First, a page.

hyperbola hīpûr´bələ [key], plane curve consisting of all points such that the difference between the distances from any point on the curve to two fixed points (foci) is the same for all points. It is the conic section formed by a plane cutting both nappes of the cone; it thus has two parts, or branches. The center of a hyperbola is the point halfway between its foci. The principal axis is the straight line through the foci. The vertices are the intersection of this axis with the curve. The transverse axis is the line segment joining the two vertices. The latus rectum is the chord through either focus perpendicular to the principal axis. The asymptotes are lines, in the same plane, which the curve approaches as it approaches infinity. An equilateral, or rectangular, hyperbola is one whose asymptotes are perpendicular. A second hyperbola may be drawn whose asymptotes are identical with those of the given hyperbola and whose principal axis is a perpendicular line through the center; the two hyperbolas thus related are called conjugate.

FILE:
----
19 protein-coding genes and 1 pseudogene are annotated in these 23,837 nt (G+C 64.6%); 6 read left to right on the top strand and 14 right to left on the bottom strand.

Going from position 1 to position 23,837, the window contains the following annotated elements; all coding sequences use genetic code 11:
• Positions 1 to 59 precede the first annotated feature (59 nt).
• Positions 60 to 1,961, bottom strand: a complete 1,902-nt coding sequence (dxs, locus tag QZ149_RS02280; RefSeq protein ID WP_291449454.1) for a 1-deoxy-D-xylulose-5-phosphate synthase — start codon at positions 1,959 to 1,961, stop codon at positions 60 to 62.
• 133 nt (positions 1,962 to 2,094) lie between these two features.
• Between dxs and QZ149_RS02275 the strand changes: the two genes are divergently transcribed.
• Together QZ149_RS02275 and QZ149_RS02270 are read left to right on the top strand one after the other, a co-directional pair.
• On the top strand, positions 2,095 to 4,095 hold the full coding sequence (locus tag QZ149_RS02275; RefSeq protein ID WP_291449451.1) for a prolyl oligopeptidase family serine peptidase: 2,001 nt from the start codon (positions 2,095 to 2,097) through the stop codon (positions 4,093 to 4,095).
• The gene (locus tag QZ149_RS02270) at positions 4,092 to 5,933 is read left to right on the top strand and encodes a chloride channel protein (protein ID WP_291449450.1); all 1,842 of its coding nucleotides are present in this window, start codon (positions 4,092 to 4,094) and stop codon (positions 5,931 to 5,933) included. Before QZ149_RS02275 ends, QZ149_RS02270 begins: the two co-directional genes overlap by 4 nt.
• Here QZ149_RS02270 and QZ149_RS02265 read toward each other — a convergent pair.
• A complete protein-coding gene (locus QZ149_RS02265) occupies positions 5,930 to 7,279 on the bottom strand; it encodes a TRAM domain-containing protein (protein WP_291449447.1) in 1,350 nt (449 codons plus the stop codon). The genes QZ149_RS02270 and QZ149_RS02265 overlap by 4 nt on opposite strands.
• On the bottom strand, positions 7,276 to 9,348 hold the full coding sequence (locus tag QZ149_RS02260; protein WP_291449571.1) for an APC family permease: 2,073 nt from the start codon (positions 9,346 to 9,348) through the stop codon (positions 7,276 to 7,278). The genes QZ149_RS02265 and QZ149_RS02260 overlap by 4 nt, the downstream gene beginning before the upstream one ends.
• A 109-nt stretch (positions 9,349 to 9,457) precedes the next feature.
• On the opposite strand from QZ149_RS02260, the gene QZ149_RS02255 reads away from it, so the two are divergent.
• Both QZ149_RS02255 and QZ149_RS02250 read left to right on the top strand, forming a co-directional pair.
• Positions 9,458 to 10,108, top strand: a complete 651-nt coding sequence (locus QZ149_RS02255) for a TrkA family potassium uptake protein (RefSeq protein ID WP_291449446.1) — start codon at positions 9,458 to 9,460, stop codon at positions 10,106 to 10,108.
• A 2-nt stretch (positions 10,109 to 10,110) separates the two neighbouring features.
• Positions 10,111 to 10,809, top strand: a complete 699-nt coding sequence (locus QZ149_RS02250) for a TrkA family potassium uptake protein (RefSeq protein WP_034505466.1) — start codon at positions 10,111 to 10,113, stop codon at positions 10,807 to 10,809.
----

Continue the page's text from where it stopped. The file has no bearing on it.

The Columbia Electronic Encyclopedia, 6th ed. Copyright © 2012, Columbia University Press. All rights reserved.
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